This course involves four hours per week of classroom instruction and two hours per week of laboratory activity. Classroom work will consist of lectures, tutorials, and work in small groups.
Enrolment is usually limited to students in Sport Science programs.
- The structure and function of cells
- The structure and function of cell membranes and various cytoplasmic and nuclear components.
- The preparation of and examination (using a compound microscope) of human buccal and onion epidermal cells.
- An explanation of the major cellular processes and their significance to the cell.
- Introduction to biochemistry
- chemistry of water
- chemistry of carbohydrates, lipids, proteins and nucleic acids
- The definition of the term homeostasis, its importance, and the conditions required to fulfill homeostasis.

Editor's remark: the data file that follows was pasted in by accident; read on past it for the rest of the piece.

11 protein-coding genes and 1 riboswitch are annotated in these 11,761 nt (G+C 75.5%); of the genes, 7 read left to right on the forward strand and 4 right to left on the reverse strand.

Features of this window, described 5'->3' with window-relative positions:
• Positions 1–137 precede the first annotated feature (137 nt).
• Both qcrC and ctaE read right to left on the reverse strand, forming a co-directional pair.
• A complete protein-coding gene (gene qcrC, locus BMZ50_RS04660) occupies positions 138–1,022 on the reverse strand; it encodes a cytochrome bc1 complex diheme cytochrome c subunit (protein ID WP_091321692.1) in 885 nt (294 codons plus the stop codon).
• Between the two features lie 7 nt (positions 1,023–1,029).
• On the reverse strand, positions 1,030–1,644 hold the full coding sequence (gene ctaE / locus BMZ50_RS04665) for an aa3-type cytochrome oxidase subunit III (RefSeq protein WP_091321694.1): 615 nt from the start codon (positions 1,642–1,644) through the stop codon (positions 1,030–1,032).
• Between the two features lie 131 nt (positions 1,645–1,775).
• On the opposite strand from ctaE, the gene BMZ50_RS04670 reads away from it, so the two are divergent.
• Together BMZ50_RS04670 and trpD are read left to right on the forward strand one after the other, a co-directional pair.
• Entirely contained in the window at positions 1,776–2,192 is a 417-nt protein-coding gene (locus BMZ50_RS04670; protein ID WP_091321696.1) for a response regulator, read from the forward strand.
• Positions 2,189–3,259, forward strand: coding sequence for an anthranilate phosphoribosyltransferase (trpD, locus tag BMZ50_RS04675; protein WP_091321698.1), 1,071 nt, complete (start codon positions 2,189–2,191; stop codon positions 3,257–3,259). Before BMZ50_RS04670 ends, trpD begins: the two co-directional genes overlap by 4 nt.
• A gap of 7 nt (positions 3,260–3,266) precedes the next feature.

- The definitions of the terms internal environment, stress, positive feedback system and negative feedback system, and their roles in homeostasis.
- Examples of homeostatic mechanisms, including negative and positive feedback systems.
- The organization of the human body beyond the cellular level
- The structure and function of the four tissue types.
- The major body systems, their major organs, and the general function of each organ.
- Directional terms as they relate to the human body.
- The body cavities and their organs.
- The integumentary system
- The identification and description of the components of the epidermis and the dermis.
- Specialized cells, structures, and glands.
- The skeletal system
- The basic structure, histology, and components of the human skeleton.
- The structure, physiology, and function of bone.
- The changes in skeletal structure during growth and development (ossification).
- Articulations (joints) with respect to their structures and types of movement allowed.
- The basic mechanical principles of movement as they relate to joints (biomechanics).
- The muscular system
- The types of movements found in humans as a result of skeletal muscle contraction.